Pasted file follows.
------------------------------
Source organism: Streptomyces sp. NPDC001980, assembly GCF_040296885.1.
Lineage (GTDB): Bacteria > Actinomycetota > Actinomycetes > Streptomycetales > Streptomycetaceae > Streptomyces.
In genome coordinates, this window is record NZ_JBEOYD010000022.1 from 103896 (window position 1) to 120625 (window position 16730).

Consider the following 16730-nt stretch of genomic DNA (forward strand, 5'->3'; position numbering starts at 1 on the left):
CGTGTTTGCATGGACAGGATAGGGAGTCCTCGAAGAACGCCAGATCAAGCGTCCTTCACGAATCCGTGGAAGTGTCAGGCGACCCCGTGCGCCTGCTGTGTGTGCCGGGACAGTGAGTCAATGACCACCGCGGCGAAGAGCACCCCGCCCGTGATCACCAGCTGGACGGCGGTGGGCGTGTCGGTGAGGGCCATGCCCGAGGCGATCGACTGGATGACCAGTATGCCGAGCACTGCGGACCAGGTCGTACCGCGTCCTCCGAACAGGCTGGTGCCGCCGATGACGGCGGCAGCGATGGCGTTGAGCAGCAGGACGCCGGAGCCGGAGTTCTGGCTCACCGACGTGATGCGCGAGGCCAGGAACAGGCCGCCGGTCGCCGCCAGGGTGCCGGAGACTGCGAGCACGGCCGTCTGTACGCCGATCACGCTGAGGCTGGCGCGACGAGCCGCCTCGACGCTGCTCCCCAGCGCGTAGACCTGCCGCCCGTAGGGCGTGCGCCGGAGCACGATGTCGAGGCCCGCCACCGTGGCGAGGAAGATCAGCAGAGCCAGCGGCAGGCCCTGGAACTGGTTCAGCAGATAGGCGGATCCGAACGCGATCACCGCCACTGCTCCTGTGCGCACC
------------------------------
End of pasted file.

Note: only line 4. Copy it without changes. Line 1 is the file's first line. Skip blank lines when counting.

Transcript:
Consider the following 16730-nt stretch of genomic DNA (forward strand, 5'->3'; position numbering starts at 1 on the left):